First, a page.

Let's start from the main part: \ialign{&\cellify{##}\cr#1\crcr} As usual, #1 will be replaced by the argument given at call time, so it's not very relevant. The macro \ialign is defined in Plain TeX as \everycr{}\tabskip\z@skip\halign so it's an “initialized” \halign, where some parameters are cleared. The important object is the primitive ...


12

## in a macro definition puts # in the replacement text (which is why ##1 puts the required #1 in a nested definition). So if the argument of \cellify is X then when that is expanded, #1 is replaced by X and ## is replaced by # so \ialign{&\cellify{##}\cr#1\crcr} expands to \ialign{&\cellify{#}\cr X\crcr} \ialign is a command defined in ...


1

For example you can save the \ad labels into the \afflist macro and you can use these labels from \afflist when \aff is used. This means that you needn't to repeat the labels again and the \aff macro is used without parameter. \def\addto#1#2{\expandafter\def\expandafter#1\expandafter{#1#2}} \def\ad#1{$^{\rm #1}$\global\addto\afflist{{#1}}} \def\aff{% ...


2

Whether this is intended to be accessible and will remain usable in the future I am not sure, but I have found that the glossaries package makes some fields accessible using commands formated similar to \glsentryshort{} and \glsentrylong{}. Most importantly, using these commands doesn't artificially trigger a counter that would prevent the appropriate first ...


2

The main problem here is with the line \kern\the\prevdepth % don't take into account the depth of the preceding line in the definition of \myrule. To understand the problem, look at what The TeXbook (double dangerous-bend at the bottom of page 79) says about \prevdepth: However, \prevdepth is set to the sentinel value −1000pt at the beginning of a ...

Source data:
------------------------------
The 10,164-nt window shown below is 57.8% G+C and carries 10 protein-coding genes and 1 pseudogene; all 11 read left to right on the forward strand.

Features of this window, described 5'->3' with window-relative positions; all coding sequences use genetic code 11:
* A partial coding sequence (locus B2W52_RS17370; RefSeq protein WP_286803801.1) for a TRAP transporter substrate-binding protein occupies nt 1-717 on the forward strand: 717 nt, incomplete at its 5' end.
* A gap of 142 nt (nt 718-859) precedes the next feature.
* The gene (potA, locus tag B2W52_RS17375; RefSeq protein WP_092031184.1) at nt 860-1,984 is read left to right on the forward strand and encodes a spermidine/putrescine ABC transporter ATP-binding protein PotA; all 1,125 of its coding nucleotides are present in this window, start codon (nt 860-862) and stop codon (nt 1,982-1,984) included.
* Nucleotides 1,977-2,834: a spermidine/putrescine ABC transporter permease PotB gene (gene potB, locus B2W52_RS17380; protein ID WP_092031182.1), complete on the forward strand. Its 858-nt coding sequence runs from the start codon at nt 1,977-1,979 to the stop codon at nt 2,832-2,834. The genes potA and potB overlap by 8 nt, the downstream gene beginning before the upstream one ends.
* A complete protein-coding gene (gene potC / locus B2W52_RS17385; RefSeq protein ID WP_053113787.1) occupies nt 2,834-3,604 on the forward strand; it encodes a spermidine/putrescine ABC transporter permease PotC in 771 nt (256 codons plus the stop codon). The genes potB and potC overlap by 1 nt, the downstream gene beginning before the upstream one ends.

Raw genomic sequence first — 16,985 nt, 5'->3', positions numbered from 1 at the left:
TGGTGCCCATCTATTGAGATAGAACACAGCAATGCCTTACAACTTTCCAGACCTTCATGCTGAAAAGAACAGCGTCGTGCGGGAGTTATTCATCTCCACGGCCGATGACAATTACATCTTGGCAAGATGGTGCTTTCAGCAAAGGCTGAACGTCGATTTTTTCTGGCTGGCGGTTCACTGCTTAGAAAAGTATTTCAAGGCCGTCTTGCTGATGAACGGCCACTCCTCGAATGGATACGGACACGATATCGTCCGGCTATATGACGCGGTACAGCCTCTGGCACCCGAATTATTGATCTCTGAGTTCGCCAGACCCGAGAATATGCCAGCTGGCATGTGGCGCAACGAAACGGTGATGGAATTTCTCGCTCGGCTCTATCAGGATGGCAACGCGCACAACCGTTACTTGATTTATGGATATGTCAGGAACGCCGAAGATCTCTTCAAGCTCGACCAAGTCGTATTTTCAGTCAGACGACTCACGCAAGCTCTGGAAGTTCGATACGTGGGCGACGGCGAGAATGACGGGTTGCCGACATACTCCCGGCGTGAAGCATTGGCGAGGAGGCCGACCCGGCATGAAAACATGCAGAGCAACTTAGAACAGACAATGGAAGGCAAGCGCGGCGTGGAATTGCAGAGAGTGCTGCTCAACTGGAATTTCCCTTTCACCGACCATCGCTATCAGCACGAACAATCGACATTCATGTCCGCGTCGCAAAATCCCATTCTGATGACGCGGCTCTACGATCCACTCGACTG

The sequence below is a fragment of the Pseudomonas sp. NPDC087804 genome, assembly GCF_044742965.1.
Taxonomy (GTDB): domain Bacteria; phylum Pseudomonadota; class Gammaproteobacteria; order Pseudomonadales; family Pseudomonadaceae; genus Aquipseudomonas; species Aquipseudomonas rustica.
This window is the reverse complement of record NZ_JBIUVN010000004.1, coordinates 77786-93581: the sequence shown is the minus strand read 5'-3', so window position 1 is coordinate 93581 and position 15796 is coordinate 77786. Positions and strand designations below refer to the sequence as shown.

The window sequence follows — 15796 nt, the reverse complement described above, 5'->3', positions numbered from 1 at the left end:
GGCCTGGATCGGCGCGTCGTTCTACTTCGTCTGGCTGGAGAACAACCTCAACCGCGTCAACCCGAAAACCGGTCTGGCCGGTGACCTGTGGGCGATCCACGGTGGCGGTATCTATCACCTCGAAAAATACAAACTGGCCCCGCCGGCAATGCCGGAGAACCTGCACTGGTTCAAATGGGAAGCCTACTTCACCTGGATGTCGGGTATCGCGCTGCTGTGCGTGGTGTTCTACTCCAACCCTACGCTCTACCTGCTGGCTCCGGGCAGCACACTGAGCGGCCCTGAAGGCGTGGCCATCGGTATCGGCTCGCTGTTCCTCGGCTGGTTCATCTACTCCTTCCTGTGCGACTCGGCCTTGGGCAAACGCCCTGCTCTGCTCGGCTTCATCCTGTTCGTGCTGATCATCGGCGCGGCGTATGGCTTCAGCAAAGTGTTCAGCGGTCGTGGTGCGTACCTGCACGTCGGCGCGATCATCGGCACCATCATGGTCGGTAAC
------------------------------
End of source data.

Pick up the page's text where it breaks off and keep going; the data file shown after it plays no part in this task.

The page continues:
4

I propose a syntax with a *-variant rather than the \not prefix. \documentclass{article} \usepackage{amsmath,amssymb} \usepackage{xparse} \NewDocumentCommand{\newrelation}{mmo}{% % #1 is the command to define % #2 is the relation to be used % #3 (optional) is the alternative \IfNoValueTF{#3} {\NewDocumentCommand{#1}{smm}{% ...


1

Set up work is required, but it can be done. In essence, you have define various macros that perform the desired "A symbol B" for various symbols, and then you must define \negate to know how to negate each of these symbols, in turn. \documentclass{article} \usepackage{stackengine,xcolor,mathtools} \def\eqsym{=} \def\gtsymbol{>} \let\svmid\mid ...


2

You need to use the \noexpandarg mode of xstring, so it won't try expanding its arguments: \documentclass{article} \usepackage{xstring} %\noexpandarg % set \noexpandarg globally \newcommand{\TRANSFORM}[1]{% \saveexpandmode\noexpandarg % set \noexpandarg locally \StrSubstitute{#1}{\textbackslash{}}{\\}% \restoreexpandmode % restore the previous mode ...